Textures in openFrameworks are contained inside the ofTexture object. This can be used to create textures from bitmap data that can then be used to fill other drawn objects, like a bitmap fill on a circle. Though it may seem difficult, earlier examples in this chapter used it without explaining it fully; it’s really just a way of storing all the data for a bitmap. If you understand how a bitmap can also be data, that is, an array of unsigned char values, then you basically understand the ofTexture already.

There are three basic ways to get data into a texture:

  1. load the data in using ofImage

allocate(int w, int h, int internalGlDataType)

This method allocates space for the OpenGL texture. The width (w) and height (h) do not necessarily need to be powers of two, but they do need to be large enough to contain the data you will upload to the texture. The internal datatype describes how OpenGL will store this texture internally. For example, if you want a grayscale texture, you can use GL_LUMINANCE. You can upload whatever type of data you want (using loadData()), but internally, OpenGL will store the information as grayscale. Other types include GL_RGB and GL_RGBA.

loadData(unsigned char * data, int w, int h, int glDataType) / loadPixels()

This method loads the array of unsigned chars (data) into the texture, with a given width (w) and height (h). You also pass in the format that the data is stored in (GL_LUMINANCE, GL_RGB, GL_RGBA). For example, to upload a 200 × 100 pixels wide RGB array into an already allocated texture, you might use the following:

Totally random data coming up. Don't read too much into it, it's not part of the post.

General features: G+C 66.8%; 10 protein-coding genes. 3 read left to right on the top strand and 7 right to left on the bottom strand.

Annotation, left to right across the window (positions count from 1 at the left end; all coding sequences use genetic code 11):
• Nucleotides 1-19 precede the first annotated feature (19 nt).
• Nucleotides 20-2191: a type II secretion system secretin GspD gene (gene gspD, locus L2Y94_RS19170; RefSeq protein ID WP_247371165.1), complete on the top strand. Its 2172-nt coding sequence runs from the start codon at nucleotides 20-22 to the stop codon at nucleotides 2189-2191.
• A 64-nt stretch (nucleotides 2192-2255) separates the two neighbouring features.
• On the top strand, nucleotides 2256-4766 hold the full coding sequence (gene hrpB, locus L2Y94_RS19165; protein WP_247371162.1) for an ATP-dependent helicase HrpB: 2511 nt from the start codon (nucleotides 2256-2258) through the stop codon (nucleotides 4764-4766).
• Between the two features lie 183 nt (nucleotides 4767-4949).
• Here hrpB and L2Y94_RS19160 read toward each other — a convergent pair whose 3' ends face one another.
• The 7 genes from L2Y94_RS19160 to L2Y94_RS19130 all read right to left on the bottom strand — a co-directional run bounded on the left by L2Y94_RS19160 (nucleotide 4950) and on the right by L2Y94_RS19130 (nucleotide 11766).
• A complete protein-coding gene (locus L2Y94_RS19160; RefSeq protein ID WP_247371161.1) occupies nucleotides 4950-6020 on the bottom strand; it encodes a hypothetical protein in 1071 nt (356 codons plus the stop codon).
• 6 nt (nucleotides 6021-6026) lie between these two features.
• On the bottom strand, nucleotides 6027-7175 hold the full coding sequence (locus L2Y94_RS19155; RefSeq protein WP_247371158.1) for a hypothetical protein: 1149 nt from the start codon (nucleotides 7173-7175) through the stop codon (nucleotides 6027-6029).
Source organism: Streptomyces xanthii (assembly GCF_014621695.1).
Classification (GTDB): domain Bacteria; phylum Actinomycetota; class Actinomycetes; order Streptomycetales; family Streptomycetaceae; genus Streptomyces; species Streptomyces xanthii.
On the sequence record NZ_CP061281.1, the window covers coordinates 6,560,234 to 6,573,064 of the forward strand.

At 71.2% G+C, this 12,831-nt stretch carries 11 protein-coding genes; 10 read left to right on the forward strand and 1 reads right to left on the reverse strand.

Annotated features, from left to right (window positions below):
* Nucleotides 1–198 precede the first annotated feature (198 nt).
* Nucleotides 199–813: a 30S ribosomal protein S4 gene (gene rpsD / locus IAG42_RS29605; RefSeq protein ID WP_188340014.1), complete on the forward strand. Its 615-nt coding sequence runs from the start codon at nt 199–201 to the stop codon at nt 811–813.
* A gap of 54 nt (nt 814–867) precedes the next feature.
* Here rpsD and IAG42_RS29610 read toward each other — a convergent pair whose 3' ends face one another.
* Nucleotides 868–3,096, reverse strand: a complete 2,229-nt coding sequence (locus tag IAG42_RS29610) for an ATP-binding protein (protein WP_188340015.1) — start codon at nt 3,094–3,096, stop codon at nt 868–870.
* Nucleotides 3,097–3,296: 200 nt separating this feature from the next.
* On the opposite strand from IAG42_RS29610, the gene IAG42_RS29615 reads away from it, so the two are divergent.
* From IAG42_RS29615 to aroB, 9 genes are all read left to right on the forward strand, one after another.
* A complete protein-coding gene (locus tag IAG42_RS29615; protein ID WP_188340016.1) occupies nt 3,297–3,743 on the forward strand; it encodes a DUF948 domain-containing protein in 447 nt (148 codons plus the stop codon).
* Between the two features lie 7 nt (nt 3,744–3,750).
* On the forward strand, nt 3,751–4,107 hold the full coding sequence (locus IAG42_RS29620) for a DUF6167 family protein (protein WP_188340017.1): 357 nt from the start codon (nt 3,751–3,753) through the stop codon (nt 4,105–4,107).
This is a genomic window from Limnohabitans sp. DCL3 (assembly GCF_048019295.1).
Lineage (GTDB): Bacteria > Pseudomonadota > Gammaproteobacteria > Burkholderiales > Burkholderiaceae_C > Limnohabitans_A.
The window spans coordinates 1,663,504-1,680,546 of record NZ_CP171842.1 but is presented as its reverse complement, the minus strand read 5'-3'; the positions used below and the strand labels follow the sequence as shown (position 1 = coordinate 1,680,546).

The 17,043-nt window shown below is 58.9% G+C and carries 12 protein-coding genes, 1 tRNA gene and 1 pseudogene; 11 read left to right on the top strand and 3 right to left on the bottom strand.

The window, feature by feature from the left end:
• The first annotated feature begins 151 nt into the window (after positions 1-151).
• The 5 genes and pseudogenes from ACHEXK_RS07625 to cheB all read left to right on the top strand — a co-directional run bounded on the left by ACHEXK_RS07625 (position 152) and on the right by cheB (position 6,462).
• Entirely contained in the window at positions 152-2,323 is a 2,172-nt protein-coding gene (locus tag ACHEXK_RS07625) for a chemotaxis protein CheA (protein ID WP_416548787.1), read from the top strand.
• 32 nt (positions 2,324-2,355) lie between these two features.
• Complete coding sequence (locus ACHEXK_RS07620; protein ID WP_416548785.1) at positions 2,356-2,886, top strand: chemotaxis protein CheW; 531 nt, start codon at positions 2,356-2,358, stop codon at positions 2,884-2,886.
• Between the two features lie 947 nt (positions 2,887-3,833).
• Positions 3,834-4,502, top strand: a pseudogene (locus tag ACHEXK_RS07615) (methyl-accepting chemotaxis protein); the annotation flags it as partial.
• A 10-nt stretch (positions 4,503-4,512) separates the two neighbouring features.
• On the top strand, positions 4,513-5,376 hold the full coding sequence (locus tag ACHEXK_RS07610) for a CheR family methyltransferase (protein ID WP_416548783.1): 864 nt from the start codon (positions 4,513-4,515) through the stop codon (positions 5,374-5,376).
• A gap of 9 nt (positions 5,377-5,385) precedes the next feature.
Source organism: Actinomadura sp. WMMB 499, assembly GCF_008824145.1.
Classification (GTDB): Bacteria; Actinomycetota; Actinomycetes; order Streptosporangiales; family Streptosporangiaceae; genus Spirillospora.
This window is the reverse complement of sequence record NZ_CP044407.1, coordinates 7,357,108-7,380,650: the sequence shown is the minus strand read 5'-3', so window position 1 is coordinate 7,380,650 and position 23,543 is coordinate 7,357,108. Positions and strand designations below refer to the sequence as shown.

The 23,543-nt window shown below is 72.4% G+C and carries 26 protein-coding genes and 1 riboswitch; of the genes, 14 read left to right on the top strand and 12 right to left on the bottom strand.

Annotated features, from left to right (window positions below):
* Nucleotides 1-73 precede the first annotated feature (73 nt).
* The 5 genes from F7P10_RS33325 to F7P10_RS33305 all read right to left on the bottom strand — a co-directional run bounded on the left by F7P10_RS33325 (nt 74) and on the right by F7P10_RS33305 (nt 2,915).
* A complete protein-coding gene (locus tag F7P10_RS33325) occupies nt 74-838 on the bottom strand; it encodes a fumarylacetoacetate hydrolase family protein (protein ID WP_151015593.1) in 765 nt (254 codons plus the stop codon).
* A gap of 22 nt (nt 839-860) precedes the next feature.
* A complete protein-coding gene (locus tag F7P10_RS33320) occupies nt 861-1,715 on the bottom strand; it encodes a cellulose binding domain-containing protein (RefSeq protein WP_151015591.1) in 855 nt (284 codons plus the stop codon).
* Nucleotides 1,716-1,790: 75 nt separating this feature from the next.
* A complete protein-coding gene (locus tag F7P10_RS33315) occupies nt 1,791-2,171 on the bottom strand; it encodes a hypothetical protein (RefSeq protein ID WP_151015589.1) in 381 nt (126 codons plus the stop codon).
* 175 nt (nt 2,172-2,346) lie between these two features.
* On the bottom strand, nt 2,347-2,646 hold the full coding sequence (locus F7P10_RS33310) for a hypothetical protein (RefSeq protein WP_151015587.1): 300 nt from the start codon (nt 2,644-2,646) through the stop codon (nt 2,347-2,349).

unsigned char pixels[200*100*3];
for (int i = 0; i < 200*100*3; i++){
	pixels[i] = (int)(255 * ofRandomuf());
}
myTexture.loadData(pixels, 200, 100, GL_RGB); // random-ish noise

Finally, we can just use:

ofLoadImage(theTex, "path/toAnImage.png");

When we actually draw the texture what we're doing is, surprise, putting some vertices on the screen that say where the texture should show up and say: we're going to use this ofTexture to fill in the spaces in between our vertices. The vertices are used to define locations in space where that texture will be used. Voila, textures on the screen. The way that we actually say "this is the texture that should show up in between all the vertices that we're drawing" is by using the bind() method. Now, you don't normally need to do this. The draw() method of both the ofImage and the ofTexture object take care of all of this for you, but this tutorial is all about explaining some of the underlying OpenGL stuff and underneath, those draw() methods call bind() to start drawing the texture, ofDrawRectangle() to put some vertices in place, and unbind() when it's done. It's just like this:

tex.bind(); // start using our texture
quad.draw(); // quad is just a rectangle, like we made in the ofMesh section
tex.unbind(); // all done with our texture